One of the decisions that can be harder to weigh when it comes to choosing a new telescope is what type of telescope is best for your particular needs. There are so many types to choose from: Refractors, Newtonians, Dobsonians, various types of Cassegrains, etc. The options can get overwhelming.
But one of the hardest pairs to choose from is when you face Maksutov-Cassegrain vs Newtonian telescopes because they are very similar to each other in many categories. When you compare them to refractors or Dobsonians, they have clear advantages and disadvantages, but when you compare them to each other, things can get confusing.
So here are the differences, pros, and cons of each other to help you make a more educated choice.
To keep things short we will sometimes refer to Maksutov as MAKs and Newtonians as newts.
Differences between Maksutov-Cassegrain and Newtonian/reflector telescopes
Design and focal length
Newtonians transmit light by using a long tube and reflecting the captured image into a second mirror that sends it to the eyepiece. The light only travels through the tube once, which makes the focal length of a newt almost the same as the length of its tube.
On the other hand, MAKs pack a longer focal length into a smaller tube and a more compact design. How is that even possible? Well, that’s because the design of Maksutovs is very clever. The light travels back and forth across the tube 3 times thanks to the secondary mirror at the end of the tube.
The following diagrams show how each transmits the light.
The difference in design between these two types has an effect on the image you see in the end.
First, because the light is transmitted more “directly” in the tube, Newtonians tend to show a brighter image while Maksutovs’ are slightly dimmer. The difference is not too significant between models of similar quality and manufacturer, but it’s more considerable when you compare a well-known manufacturer against a budget brand.
Point to the newts.
On the other hand, Maksutovs show sharper images with better contrast thanks to the size and shape of the inner mirror and smaller field of view.
Point to the maks.
In simple terms, these differences are going to result in this:
Maksutovs are better for watching planets, Newtonians are better for watching deep space objects (galaxies, nebulas, etc).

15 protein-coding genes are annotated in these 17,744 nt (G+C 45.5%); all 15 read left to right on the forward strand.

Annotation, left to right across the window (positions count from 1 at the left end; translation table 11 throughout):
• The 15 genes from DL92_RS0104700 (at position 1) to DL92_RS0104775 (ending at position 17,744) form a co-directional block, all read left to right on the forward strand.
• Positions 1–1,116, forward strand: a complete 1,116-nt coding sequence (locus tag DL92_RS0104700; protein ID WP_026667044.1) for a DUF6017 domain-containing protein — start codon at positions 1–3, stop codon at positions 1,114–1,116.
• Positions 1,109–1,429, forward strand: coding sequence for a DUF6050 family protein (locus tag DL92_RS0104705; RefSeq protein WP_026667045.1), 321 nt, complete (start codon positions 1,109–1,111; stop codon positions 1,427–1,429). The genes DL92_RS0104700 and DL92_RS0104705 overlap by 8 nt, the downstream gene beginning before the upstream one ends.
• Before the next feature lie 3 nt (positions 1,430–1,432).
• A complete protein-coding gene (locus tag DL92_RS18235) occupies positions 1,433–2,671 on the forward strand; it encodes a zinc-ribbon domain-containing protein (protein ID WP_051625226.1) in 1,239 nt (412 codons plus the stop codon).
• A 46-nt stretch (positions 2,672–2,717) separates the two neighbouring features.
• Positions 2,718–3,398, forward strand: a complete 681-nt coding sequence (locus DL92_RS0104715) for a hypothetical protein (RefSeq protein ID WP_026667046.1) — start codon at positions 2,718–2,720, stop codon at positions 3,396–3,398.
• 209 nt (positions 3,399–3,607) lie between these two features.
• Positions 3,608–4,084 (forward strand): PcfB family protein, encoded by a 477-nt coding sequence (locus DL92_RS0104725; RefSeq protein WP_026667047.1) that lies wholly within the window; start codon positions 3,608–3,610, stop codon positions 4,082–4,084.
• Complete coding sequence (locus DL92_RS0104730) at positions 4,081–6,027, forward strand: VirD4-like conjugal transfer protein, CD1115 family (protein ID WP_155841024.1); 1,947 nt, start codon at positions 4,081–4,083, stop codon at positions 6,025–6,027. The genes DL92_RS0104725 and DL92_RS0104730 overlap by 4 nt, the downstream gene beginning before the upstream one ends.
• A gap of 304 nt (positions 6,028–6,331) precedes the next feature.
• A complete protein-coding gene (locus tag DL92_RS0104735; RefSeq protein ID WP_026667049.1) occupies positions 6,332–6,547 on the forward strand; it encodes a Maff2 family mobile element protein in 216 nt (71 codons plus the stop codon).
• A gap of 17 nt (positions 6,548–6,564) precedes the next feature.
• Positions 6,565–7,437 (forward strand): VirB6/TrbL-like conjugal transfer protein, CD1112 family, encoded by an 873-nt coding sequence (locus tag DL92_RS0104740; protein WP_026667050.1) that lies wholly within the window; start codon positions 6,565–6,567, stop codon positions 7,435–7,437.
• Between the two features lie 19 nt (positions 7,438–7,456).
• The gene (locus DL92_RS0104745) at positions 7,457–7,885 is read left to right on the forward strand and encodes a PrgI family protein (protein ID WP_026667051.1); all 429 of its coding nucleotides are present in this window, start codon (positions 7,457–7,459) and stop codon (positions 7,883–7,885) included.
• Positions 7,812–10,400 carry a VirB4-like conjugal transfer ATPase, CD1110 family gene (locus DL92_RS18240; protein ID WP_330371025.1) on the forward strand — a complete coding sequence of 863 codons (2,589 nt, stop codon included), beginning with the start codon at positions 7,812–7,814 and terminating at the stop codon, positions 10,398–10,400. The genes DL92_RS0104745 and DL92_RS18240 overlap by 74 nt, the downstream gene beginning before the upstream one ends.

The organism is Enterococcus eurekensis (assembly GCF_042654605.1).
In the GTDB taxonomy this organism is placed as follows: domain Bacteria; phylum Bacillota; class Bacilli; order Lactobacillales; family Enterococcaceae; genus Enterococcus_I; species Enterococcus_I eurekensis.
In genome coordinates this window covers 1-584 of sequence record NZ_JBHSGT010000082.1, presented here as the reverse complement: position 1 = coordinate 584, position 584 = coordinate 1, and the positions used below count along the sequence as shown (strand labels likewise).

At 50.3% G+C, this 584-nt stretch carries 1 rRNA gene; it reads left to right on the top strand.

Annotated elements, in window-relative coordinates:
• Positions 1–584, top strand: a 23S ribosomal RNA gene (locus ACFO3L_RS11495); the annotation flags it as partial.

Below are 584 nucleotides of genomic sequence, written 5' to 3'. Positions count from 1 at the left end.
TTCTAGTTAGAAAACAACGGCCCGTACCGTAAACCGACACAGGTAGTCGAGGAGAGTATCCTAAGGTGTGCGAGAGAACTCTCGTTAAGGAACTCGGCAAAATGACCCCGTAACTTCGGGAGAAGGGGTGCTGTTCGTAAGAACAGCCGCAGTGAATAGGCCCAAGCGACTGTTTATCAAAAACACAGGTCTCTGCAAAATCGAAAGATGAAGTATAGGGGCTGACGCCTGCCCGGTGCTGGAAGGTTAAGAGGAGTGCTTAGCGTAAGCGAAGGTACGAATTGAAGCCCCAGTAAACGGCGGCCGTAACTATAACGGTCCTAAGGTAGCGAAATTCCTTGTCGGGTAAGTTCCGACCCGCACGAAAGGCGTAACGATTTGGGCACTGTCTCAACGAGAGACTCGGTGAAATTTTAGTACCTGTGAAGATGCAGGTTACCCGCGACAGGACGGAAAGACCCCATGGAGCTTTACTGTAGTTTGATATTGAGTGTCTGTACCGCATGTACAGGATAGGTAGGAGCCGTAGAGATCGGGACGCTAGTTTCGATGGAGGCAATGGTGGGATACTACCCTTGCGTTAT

Weight and size
Because of the smaller tube in Maksutovs, they tend to weigh less than Newtonians. This makes them easier to pack and carry if you want to take them to the field. On average, when you compare two telescopes of the same aperture by the same manufacturer and with the same mount and tripod, the Newt is about 30% heavier.
Newtonians are a simpler design that has been around for centuries so their manufacturing process is much simpler and cheaper. This, in turn, results in them being considerably cheaper than MAKs. Sometimes even as much as 50% less expensive when you compare telescopes of the same aperture made by the same brand.
Another important thing to consider is collimation. If you have never used a telescope or if you are coming from using a refractor that never or almost never needs maintenance, you might not know that every once in a while the mirrors in the telescope need to be re-aligned or they’ll start showing small optical errors. This process is called “collimation” and while it sounds intimidating, anyone can do it with a little bit of practice.
Again, they both have pros and cons in this area because Newtonians do require collimation every few months, but it is easy to do, while Maksutovs need to be collimated maybe once every couple of years, but they are trickier to collimate.
Telescopes need to be at ambient temperature in order to perform at their best. This means that if you bring them outdoors on a cold night from storage where it might have been warmer, it will take a bit for the telescope to settle to ambient temperature. Maksutovs take considerably longer to acclimate. Depending on where you store them, you might want to take them out an hour before you use them to give it time to acclimate. Newtonians on the other hand only take 5 to 10 minutes to do so.
Maksutov-Cassegrain pros and cons
|Small size||Lower brightness|
|Sharp images||Longer temperature acclimation time|
|Great contrast||Maintenance is trickier|
|Little maintenance necessary|
Newtonian / Reflector pros and cons
|Brighter images||Takes more space|
|Low obstruction||Requires maintenance more often|
|Available in more sizes and brands||Can show comas|
|Short acclimation time|
As you can see, both types have many advantages and disadvantages. But hopefully, you now have the tools to know which one is the better fit for you. Let’s make a quick recap and put everything together to get to more concrete conclusions:
- Newtonians are better for viewing deep space objects
- Maksutov-Cassegrains are better for observing planets and the Moon
- Newtonians are better backyard telescopes
- Maksutovs are better travel telescopes
- Newtonians have more variety in sizes, brands, and prices
- Maksutovs are more versatile and require less maintenance